Clean-Energy Innovations

Research universities are often the birthplace of clean-energy technologies. Accelerating the development of partnerships among university researchers, investors, and the business world is an essential step in moving these innovations from the academic laboratory to the consumer marketplace.

Under a three-year, $1.05 million grant received in 2010 from the U.S. Department of Energy (DOE), university and industry leaders in San Diego will work on fast-tracking the transfer process from lab to market. The grant is part of a $5.3 million DOE program to enhance innovative university-based ecosystems for energy efficiency and renewable energy technologies.


“I chose UC San Diego because I knew I would be working with some of the greatest minds in the field. If I hadn’t received the fellowships that I did, I would not be here.” —Terrell Green, 2010 Siebel Scholar
Terrell Green

THE SIEBEL SCHOLARS PROGRAM, which recognizes the most talented students at the world’s leading graduate schools of business and computer science, awarded $2 million in 2009 to fund fellowships for five top bioengineering graduate students at UC San Diego’s Jacobs School of Engineering. This marked the first year that the Siebel Foundation included bioengineering students in its fellowship awards.

The UC San Diego Institute for Engineering in Medicine (IEM), in collaboration with the Jacobs School, will administer the fellowships. IEM brings together faculty in engineering, medicine, and pharmaceutical sciences who are collaborating on novel approaches to medicine.

The UC San Diego William J. von Liebig Center for Entrepreneurism and Technology Advancement at the Jacobs School of Engineering, and the Rady School of Management, in partnership with San Diego State University, will hold a series of Regional Energy Innovation Challenges that will provide fellowships and extensive mentoring support for students and faculty working on the most promising technologies. Innovator teams of experienced advisors, faculty, science and engineering students, and management students will collaborate to develop and execute commercialization plans. A virtual network will connect these teams and sources of capital to one another and to other initiatives within the clean-energy space on campus, in the region, and worldwide.

Since its inception in 2001, the von Liebig Center has advised more than 290 projects and has allocated close to $4.0 million in proof-of-concept grants and business advisory services to more than 70 projects. The center’s activities have contributed to the licensing of six technologies and the creation of more than twenty-six start-up companies, which have attracted close to $100 million in subsequent capital from the private sector and created more than 180 new jobs. The center’s team of technology and business advisors mentors a broad range of projects in areas such as medical devices and diagnostics, software, and clean technologies.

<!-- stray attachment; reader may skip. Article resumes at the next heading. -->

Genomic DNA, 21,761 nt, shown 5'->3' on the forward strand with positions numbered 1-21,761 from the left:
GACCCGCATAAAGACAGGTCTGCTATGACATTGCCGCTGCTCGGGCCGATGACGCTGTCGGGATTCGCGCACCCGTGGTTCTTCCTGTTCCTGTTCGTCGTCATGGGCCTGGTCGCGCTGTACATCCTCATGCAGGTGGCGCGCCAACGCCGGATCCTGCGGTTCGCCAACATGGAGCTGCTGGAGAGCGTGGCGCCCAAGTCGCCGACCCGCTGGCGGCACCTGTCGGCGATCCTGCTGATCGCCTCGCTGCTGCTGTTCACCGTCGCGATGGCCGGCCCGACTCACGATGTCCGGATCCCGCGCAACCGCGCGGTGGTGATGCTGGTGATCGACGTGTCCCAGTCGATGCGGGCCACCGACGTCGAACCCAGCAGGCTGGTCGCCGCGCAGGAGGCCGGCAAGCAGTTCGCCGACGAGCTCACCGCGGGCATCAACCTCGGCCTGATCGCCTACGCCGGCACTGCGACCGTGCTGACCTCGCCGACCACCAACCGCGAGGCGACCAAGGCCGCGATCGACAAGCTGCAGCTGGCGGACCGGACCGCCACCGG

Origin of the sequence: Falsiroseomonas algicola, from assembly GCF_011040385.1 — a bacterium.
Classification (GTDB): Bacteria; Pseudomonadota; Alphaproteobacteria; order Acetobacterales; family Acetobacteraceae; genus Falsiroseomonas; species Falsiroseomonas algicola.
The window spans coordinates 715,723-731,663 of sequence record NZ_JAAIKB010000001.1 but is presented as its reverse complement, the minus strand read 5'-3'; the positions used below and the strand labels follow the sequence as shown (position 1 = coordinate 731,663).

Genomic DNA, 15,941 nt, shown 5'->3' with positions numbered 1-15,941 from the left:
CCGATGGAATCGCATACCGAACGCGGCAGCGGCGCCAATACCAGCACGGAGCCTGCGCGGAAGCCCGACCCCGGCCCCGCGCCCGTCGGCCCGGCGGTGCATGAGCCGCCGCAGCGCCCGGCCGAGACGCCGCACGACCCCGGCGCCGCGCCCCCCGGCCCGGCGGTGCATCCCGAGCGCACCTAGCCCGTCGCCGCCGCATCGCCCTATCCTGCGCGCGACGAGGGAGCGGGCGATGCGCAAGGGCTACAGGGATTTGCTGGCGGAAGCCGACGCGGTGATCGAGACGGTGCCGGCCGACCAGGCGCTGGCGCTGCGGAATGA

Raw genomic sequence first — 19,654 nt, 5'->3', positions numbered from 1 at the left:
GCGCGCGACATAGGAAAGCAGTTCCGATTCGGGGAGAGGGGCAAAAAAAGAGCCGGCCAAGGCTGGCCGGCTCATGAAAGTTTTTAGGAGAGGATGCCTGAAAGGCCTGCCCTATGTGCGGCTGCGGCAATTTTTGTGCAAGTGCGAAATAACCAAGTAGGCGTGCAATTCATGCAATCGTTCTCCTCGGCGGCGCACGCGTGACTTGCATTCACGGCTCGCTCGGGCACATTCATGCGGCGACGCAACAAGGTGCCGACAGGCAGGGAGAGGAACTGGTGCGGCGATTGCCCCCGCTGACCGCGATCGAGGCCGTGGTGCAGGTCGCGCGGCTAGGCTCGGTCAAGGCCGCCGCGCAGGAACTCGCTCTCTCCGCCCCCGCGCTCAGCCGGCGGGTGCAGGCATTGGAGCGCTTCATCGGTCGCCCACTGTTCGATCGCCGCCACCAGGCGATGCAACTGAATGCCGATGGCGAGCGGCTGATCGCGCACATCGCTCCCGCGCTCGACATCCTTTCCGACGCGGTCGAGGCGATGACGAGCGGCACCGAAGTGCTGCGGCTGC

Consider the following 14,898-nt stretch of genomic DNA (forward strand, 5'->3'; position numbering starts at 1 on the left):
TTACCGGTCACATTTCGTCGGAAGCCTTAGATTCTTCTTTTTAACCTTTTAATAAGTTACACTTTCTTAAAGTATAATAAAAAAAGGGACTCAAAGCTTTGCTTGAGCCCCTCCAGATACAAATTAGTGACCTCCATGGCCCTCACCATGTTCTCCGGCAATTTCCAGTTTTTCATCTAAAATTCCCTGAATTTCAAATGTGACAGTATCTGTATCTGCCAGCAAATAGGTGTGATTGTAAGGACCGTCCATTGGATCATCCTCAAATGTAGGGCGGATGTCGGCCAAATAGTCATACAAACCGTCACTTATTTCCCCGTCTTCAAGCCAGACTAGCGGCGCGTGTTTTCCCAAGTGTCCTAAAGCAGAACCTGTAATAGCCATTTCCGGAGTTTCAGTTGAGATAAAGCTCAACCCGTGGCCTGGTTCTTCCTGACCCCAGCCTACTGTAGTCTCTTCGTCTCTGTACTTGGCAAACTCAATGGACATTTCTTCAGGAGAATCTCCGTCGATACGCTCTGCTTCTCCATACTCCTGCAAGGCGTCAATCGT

Win-Win Industry-Academic Partnerships

Industry continues to increase its investment in research at the Jacobs School of Engineering. In fiscal year 2009–10, private research funding grew to more than 40 percent of the school’s nearly $130 million in total research expenditures, up from 23 percent just five years ago.

Faculty and students at the Jacobs School also benefit from the opportunity to work with corporate researchers and scientists on challenging problems. Industry partners improve their long-term research capability by tapping into faculty expertise, and having access to the school’s talented and hardworking students as a source of future human capital. These win-win partnerships enhance the educational experience for engineering students and increase the relevance of university research in solving real-world problems.

Engineering’s New Frontier

NanoEngineering, the sixth and newest department at the Jacobs School of Engineering, welcomed its first freshman class in 2010. The initial undergraduate class of 48 students is expected to grow to more than 200 in subsequent academic years.

Carbon nanotube arrays such as these are used in research under way in the Department of NanoEngineering, the newest department in UC San Diego’s Jacobs School of Engineering.

Founded in 2007, the Department of NanoEngineering has expanded rapidly, with seventeen faculty members and more than $30 million in extramural research. Undergraduate and graduate students learn from an interdisciplinary team of professors who are leaders in various fields of engineering, physics, and chemistry, and a variety of new subdisciplines where those fields overlap. In addition to nanoengineering courses, each student is required to select a focus area in bioengineering, electrical engineering, mechanical engineering, chemical engineering, or materials science.

Nanoengineering is the practice of engineering at the nanometer scale (a nanometer is one-billionth of a meter; a meter is approximately thirty-nine inches). Understanding how atoms come together to form larger structures could lead to major advances in fields such as new materials, biology and medicine, energy conversion, sensors, and environmental remediation. For example, nanodevices in medicine might provide a more targeted form of treatment by delivering drugs to specific cells in the human body.